Every scrap matters - even if it is about languages
My native language is Hungarian. I think I use it accurately and as I was doing loads of lectures during the last 35 years in front of different size of the audience - from 12 in the architect studio till 300 in a big auditorium hall - I learned some techniques too. Also, I wrote several books about architecture and eco-conscious design. So I hope my Hungarian works both in writing and speaking.
But it is not easy with other languages.
When I was raised we learned Russian in the elementary and secondary school (age 10-18). It was during the Russian occupation, and it was compulsory. My first Russian teacher was an elderly lady who was much better in French and learned Russian with us from week to week. I was happy to draw and watercolour the 7 x 12 cm size memory cards for the lessons. At the secondary school we had a native Russian teacher (she arrived at Budapest as a wife of a Hungarian guy who was educated in the USSR). She was desperate and we resisted. Learning meant almost everything for us - I was very keen on math and physics and economic geography - but learning Russian was a bit of betrayal. She had only one card: literature. And she played it well, even today I can recon the letter from Tatjana to Anyegin.
During my early university years, I made some money from translation work. I wrote sum ups - 15-25 lines - for the Hungarian Technical Library from the Russian construction articles and books. I was not able to have a proper conversation but was familiar with cement quality, building site management, cranes, and a lot of other technical details. Also in this partly closed reader room, I had the opportunity to have a look at architectural magazines from every part of the world. It was a tiny window to the other world.
(The other advantage is, now when I travel long hours by train from Budapest to Debrecen and hear Russian voice - to be precise Russian - Ukrainian speakers who are travelling to Ukraina - I can understand the simple conversation about the weather, the prices and family. )
I had a short try to learn German in my elementary years. No success.
We had to learn a second foreign language in secondary school. I was 14 and the English teacher was a newly educated good looking fellow in a black leather jacket. On the first lesson, he hopped up, sat comfortably on the table and sang a song (guess what, yes, it was the Molly Malone). So that was the moment I realized that is has a real meaning to learn a language. At that time it was obvious that we cannot travel to Western countries and speak to foreigners, but it had a sense if I can understand Molly Malone I will get Bob Marley (others were more interested in Beatles). He asked us to tell jokes or write a poem even we had only a few words vocabulary. (Later he wrote language textbooks, then he left teaching and become an ambassador.) It was okay, I think I learned a lot from him how to deal with your audience.
Then when I was in my 30ies - working mom - I met an interesting guy, a newly retired Hungarian who arrived back from Australia. He had his earnings from English lessons, so I picked up some scraps from him too.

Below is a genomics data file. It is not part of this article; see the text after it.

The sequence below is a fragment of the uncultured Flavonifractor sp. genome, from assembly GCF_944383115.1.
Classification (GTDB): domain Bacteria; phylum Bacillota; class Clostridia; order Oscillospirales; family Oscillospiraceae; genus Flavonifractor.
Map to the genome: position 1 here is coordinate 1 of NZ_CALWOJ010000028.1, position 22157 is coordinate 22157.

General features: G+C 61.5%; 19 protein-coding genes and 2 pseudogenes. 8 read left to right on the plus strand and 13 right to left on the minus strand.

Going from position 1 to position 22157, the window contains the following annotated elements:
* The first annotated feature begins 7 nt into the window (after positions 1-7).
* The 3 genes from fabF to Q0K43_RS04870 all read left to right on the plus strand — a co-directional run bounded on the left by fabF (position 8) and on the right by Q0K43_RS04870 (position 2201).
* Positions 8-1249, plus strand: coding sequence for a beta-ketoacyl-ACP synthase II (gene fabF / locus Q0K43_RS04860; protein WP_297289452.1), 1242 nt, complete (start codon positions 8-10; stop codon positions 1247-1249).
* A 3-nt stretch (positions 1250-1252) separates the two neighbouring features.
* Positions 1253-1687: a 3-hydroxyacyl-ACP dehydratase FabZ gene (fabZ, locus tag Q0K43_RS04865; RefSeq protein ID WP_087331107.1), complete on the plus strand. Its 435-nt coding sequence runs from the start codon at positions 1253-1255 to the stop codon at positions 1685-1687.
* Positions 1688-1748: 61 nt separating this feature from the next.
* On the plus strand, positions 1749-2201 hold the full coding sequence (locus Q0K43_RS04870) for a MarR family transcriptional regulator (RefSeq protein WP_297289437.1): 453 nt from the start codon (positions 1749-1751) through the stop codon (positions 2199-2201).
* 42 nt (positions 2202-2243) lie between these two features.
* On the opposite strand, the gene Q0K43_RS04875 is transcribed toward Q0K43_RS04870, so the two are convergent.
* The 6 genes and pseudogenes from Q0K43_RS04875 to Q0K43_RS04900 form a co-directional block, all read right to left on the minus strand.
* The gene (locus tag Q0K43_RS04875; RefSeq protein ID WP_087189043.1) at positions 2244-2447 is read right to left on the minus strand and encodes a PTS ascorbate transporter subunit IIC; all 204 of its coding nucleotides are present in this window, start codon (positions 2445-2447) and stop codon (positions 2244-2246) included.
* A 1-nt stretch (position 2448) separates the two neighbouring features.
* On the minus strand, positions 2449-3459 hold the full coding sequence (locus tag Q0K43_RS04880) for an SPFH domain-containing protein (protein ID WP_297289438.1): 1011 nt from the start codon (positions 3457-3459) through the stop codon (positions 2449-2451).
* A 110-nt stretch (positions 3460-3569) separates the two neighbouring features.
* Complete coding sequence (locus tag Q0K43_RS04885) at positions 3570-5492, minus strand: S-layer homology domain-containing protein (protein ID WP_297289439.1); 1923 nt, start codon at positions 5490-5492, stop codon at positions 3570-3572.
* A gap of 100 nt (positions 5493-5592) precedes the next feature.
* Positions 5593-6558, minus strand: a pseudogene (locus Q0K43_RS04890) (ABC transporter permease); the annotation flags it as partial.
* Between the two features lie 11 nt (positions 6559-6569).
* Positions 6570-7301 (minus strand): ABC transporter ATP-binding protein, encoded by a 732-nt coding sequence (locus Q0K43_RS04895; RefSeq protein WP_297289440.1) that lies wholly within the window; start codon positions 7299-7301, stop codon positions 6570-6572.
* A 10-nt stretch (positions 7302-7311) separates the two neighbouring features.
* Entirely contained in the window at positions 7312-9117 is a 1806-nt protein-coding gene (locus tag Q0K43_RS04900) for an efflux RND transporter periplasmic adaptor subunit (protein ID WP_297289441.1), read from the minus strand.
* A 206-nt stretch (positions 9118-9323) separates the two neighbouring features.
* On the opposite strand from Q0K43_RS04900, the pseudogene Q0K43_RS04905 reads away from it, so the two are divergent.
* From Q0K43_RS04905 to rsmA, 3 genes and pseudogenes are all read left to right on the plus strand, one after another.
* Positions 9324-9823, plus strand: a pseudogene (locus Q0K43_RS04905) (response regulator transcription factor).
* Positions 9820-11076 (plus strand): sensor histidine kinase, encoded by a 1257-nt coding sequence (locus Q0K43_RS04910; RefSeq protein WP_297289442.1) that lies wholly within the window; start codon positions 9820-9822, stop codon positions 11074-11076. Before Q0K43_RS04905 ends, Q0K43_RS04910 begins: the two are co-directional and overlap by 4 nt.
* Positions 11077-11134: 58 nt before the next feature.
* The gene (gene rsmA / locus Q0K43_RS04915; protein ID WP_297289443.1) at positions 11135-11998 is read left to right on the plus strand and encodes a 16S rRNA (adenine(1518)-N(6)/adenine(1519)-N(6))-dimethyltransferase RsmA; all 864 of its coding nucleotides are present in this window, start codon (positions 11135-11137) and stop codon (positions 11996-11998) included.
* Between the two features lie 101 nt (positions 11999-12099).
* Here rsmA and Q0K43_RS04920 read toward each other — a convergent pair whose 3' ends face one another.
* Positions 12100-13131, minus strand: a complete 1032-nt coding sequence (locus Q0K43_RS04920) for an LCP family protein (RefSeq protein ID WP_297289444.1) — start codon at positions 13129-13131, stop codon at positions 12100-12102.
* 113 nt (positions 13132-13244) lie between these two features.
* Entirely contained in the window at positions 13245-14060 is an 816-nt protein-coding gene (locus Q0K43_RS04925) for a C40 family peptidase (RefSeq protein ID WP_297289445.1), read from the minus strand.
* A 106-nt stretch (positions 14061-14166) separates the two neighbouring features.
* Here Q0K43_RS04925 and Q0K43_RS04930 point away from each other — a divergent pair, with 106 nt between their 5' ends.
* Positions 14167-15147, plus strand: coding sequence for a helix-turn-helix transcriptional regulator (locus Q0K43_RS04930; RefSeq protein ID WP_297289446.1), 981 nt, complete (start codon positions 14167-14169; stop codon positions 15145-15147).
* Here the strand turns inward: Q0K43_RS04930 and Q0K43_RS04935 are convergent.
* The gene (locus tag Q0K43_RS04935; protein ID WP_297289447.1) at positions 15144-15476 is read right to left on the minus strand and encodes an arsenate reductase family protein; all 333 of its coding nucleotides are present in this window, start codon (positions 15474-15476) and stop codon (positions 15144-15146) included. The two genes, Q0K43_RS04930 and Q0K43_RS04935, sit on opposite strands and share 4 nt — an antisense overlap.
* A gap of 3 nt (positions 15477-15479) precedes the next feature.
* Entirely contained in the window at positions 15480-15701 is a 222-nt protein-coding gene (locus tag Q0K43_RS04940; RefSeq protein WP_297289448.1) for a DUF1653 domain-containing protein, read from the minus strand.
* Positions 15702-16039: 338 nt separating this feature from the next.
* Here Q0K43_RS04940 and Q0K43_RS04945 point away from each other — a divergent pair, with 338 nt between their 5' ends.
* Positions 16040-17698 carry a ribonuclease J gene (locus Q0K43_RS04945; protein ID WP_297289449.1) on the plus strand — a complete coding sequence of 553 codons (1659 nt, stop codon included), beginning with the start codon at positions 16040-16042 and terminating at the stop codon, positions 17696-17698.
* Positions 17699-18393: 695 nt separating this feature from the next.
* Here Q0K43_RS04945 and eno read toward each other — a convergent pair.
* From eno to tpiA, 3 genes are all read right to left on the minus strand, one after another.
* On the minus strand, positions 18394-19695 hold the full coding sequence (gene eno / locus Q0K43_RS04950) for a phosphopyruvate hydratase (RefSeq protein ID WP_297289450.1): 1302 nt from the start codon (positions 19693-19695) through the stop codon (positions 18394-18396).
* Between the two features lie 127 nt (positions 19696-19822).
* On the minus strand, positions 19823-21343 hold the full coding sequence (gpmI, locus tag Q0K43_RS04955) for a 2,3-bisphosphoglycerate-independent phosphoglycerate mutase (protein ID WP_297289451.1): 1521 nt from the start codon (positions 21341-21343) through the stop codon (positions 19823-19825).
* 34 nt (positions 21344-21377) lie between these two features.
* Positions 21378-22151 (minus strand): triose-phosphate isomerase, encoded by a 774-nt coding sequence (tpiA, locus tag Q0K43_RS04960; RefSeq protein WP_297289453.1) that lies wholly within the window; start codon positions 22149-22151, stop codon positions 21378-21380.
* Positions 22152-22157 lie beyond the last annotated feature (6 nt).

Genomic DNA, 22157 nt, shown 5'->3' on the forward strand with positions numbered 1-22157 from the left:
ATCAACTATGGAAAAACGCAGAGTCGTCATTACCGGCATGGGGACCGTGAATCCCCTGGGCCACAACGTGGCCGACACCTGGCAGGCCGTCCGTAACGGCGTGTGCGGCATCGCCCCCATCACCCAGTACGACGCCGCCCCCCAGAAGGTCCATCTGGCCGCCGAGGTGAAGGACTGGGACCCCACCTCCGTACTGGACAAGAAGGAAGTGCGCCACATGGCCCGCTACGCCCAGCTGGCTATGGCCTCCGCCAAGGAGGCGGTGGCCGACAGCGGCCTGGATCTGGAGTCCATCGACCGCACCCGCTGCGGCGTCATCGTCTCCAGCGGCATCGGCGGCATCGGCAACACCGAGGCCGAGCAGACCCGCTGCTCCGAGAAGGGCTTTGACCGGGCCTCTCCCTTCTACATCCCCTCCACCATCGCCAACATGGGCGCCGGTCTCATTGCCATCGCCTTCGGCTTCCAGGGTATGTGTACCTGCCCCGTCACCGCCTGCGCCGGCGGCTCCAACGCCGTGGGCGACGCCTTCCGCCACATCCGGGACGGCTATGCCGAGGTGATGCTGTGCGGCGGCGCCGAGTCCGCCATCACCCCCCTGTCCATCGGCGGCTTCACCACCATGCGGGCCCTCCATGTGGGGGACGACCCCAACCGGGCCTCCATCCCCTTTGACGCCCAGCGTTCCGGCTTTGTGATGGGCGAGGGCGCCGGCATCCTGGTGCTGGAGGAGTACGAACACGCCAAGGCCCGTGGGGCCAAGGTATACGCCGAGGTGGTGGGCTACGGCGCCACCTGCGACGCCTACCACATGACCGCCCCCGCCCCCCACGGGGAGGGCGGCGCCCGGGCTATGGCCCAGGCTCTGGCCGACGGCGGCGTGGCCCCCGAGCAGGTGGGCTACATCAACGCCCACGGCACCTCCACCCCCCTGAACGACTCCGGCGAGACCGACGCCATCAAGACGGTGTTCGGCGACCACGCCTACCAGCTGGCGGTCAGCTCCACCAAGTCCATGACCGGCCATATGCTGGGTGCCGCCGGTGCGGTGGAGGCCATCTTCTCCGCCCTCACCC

Then the changes started slowly, our iron curtain has rotted. My personal life changed too, moved back to Budapest, started a new family and a new job, teaching architecture.
I made friends with artists and other friends from Scotland and Italy. I appreciate the forgiving tolerance with my shortcomings, and this urged me not only to read but talk.
They passed me art and science books, and I was obsessed with visiting the architectural bookstore on Dublin’s Merrion Square or Edinburgh’s Rutland Square. In that time I felt the gap the old-style teaching methods and the new information I sipped up through my new connections. And I started to translate textbooks from English to Hungarian on eco-architecture. Later I was happy to give presentations several times in Glasgow on vernacular architecture, ( https://moly.hu/konyvek/novak-agnes-vernacular-architecture-in-hungary-magyar-nepi-epiteszet ) Hungarian art-nouveau, or on Károly Koós - the “Hungarian Patrick Geddes”. https://hu.wikipedia.org/wiki/KósKároly(ép%C3%ADtész) https://hu.pinterest.com/hepiteszet/kós-károly/
Later I started Italian. That time at in my late forties with two jobs, lecturing tours, and family duties I enjoyed every minute of the course I was attending early morning 3 times a week. After 20 years I cannot speak Italian, but now I started to follow Italian movies with English subtitle. It is fun.
Recently I had a visit to a remote village in Japan - Moriyoshi, Akita district -, and our host was using his translator app even far in the forest to show the names of the local ferns and trees. This was extremely convenient for him and us too.
It made me think about the meaning of learning languages. This application is great, very useful, even in extreme circumstances can help you if you need something from the drugstore, or organize your train schedule. It is truly impressing.
I wrote this blog post to remind myself that good apps can help you and are usually very good to know about it, but for meaningful use, you need to be familiar with other aspects of the language, not just the words. Logic and culture matter.
Any age is good to play with words.